Finished Knits

Year wrap up: Knitting and Sewing

December 31, 2015

The year is coming to an end. Everywhere year reviews are starting to pop up. I like to wrap up the year by looking back at various aspects of my year. Buckle up guys, this is going to be a long one.

As will become apparent when reading this post, 2015 was a tough year. It was my busiest year at uni, I took some difficult (but fulfilling) courses and of course there was my thesis research which took up most of my life for a considerable part of the year. Unsurprisingly this had effect to other parts of my life; for crafting it mainly meant that there was simply less. Not all was bad though: I'm absolutely positive that the knitting and crafting that I did made the year considerably better, and perhaps most important I'm just really happy with most of the things I did manage to make this year. In general 2015 was the year in which I knitted less sweaters than I wanted to, got back into sewing big time and made my first socks.

First I'll look back to my year in crafts, then I'll make it a bit more personal for those interested. If you're not interested, feel free to scroll further to that ultimate accountant-cum-judge of years: the final check list of last year's resolutions....

☆  Knitting   ★ 

It has been a very dry year for knitting at the Treehouse and it shows in the amount of finished knits, especially compared to last year, which was a wonderful year for knitting. This has everything to do with my life at uni. This year's coursework was incredibly intense, but most importantly my research and thesis soaked up a lot of my time, and basically took over my life for a while. A whole month could pass without me having picked up the needles once, something that would have been unheard of before this year. Only since September things have picked up again, though I still don't feel I'm back at my old level. But that's okay, I'm just glad to be knitting again.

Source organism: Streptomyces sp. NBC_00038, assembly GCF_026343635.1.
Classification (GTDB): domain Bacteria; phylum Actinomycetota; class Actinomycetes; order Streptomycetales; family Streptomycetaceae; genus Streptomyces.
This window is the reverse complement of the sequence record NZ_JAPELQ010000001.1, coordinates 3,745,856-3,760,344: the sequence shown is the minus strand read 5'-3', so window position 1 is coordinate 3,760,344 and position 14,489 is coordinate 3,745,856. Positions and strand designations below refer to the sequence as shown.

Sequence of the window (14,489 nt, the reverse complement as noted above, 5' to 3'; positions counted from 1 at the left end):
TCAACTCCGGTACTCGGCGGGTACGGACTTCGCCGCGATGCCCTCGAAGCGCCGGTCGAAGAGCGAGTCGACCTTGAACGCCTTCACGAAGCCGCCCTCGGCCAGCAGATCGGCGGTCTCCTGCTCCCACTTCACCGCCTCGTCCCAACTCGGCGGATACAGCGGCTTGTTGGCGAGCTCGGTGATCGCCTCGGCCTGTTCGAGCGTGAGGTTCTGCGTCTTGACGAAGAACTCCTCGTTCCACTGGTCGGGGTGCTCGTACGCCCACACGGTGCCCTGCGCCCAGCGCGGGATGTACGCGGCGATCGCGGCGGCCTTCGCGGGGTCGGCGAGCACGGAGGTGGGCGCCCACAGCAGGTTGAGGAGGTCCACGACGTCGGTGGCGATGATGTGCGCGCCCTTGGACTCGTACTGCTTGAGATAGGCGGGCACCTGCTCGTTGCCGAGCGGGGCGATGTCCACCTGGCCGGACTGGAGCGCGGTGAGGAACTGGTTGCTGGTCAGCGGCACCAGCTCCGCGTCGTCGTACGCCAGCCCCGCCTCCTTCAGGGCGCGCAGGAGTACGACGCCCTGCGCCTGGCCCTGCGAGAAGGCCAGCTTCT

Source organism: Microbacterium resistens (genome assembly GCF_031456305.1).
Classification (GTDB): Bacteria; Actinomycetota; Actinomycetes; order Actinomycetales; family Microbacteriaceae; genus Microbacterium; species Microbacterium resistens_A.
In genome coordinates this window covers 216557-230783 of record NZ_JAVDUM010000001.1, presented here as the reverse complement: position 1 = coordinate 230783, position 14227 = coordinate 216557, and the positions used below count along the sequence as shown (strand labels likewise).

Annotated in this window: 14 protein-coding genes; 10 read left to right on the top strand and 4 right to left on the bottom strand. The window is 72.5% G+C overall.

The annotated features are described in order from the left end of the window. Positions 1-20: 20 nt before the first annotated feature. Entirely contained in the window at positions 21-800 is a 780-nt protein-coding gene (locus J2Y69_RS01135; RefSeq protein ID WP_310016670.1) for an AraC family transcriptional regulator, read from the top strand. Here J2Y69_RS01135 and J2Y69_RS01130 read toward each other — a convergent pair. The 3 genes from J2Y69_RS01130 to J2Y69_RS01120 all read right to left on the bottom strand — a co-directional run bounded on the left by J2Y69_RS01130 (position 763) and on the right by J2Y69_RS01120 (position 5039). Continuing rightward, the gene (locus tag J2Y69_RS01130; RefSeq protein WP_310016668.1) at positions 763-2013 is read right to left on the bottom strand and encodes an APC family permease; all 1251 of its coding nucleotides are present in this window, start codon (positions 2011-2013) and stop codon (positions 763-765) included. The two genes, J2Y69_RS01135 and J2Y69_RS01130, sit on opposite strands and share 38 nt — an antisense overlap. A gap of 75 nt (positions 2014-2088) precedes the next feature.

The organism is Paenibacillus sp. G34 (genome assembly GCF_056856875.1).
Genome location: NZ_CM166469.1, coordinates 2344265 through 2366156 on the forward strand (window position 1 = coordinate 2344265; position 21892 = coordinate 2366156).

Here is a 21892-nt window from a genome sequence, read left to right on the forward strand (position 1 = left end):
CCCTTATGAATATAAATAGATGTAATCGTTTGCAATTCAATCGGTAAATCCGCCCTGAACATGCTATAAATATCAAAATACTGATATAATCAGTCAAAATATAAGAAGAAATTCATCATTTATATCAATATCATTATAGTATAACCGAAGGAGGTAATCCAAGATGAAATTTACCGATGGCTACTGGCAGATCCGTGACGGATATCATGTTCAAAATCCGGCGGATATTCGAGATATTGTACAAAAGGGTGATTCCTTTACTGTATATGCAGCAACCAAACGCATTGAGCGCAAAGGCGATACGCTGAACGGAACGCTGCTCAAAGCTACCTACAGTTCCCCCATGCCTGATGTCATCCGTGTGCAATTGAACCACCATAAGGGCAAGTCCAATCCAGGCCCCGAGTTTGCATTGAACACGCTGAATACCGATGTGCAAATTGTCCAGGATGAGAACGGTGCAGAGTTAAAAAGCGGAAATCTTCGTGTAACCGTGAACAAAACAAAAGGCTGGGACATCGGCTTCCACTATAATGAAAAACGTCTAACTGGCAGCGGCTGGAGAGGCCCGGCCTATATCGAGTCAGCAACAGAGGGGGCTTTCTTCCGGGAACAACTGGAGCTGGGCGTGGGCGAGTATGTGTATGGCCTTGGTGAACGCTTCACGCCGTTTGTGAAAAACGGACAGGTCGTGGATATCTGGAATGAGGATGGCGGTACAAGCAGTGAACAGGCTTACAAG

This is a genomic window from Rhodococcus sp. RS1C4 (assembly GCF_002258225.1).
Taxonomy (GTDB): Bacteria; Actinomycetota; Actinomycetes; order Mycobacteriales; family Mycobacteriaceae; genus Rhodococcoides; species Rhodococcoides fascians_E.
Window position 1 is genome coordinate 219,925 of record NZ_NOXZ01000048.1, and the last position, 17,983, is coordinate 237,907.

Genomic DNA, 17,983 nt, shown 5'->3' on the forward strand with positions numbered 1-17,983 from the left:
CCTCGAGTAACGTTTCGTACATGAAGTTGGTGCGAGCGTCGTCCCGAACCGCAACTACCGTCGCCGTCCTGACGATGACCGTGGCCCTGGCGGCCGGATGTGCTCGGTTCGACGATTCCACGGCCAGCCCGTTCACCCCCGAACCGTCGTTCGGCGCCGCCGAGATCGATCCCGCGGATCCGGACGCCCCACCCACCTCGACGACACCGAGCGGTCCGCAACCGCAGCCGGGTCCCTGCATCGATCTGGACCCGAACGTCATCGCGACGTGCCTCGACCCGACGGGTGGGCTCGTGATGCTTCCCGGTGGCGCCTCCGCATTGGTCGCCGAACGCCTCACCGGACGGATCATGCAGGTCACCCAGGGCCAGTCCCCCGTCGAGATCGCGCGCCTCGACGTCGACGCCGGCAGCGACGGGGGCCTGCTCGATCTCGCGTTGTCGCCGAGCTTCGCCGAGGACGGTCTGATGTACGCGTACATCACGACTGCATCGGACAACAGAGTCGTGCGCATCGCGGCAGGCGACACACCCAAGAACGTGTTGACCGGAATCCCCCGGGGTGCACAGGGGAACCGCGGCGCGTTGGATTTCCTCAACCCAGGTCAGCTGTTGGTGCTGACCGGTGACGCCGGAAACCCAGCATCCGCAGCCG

Favourite makes this year:

1. Freydis (Grettir)
2. Foxglove
3. Nikka Vord

1. Follow Your Arrow II
2. A Hap for Harriet
3. My First Socks

Favourite knitting Books Published this year:
1. Autumn - Marie Wallin
2. Kofteboken 2 - Sandvik & Samsoe (This was on my wish list only two weeks ago, but the Christmas Goat has brought it to my door!)
3. Penguin: A Knit Collection - Anna Maltz

Most used yarn:
1. Lopi: 4 projects: one sweater, 3 Accessories
2. Old Maiden Aunt: 2 projects, both Shawls
3. Shetland yarn 2 projects: 1 sweater Jamieson's, 1 sweater Jamieson's and Smith.

☆  Sewing   ★ 

Even though I had as little time for sewing as I had for knitting, 2015 feels as a much better year for sewing. Part of this is because when I finally had time for crafting again the sewing bug hit with a vengeance. So far the bug is still here! Most importantly I now feel much more confident in my skills with a sewing machine and therefore dare to tackle a lot more projects. I think I learned many new sewing techniques, and progressed a lot. I'm also able to balance sewing better with my the rest of my life; enabling me to sew for small amounts of time in between other things I have to do. All in all I feel al lot more positive about this year's sewing than this year's knitting.

My patterns and fabric stash has grown considerably over the past half year. I'm very happy to have discovered some new pattern brands, while at the same time some of my older favourites, like Colette and Deer and Doe, have continued to make gorgeous patterns to fawn over.

Favourite makes:
1. Cooper Bag
2. Seda Dress
3. Flora Dress

☆  Personal Bits or what else happened this year ★